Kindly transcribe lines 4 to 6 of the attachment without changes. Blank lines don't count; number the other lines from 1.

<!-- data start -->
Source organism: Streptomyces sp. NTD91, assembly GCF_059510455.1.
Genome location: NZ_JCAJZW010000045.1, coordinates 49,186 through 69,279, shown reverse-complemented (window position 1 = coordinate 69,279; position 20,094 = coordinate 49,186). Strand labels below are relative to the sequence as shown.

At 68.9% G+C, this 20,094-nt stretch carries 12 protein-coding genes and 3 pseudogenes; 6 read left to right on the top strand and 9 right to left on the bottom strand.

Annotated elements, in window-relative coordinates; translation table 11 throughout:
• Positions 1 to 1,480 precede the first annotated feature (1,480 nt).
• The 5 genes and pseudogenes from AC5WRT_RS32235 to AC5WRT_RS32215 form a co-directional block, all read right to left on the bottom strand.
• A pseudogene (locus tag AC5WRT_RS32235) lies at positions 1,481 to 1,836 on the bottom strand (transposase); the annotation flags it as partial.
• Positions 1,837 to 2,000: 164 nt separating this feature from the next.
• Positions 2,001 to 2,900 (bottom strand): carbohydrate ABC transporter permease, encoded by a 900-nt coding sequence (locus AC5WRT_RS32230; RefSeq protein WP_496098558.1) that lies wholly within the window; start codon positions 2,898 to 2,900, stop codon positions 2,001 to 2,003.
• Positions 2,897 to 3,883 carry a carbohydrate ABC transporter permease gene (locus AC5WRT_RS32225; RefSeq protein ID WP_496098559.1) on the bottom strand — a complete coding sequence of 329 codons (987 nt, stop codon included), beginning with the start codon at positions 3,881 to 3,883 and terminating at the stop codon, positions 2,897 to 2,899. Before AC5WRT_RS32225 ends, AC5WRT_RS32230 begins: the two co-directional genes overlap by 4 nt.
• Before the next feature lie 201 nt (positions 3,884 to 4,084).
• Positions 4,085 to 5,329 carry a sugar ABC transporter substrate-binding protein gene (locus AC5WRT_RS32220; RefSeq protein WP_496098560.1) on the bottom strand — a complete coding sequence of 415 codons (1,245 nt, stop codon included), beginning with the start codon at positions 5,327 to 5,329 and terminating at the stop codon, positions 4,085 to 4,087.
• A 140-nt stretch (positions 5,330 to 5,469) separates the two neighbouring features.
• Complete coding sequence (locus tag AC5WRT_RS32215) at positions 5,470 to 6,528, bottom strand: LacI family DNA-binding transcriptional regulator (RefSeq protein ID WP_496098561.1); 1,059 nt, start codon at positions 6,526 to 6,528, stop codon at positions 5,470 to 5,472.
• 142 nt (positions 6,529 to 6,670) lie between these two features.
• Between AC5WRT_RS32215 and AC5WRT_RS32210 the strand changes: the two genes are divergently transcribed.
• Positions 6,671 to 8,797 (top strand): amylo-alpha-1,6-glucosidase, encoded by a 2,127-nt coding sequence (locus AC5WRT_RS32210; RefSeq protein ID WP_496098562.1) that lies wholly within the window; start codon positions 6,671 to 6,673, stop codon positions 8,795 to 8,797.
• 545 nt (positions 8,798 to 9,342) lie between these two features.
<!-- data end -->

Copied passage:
Annotated elements, in window-relative coordinates; translation table 11 throughout:
• Positions 1 to 1,480 precede the first annotated feature (1,480 nt).
• The 5 genes and pseudogenes from AC5WRT_RS32235 to AC5WRT_RS32215 form a co-directional block, all read right to left on the bottom strand.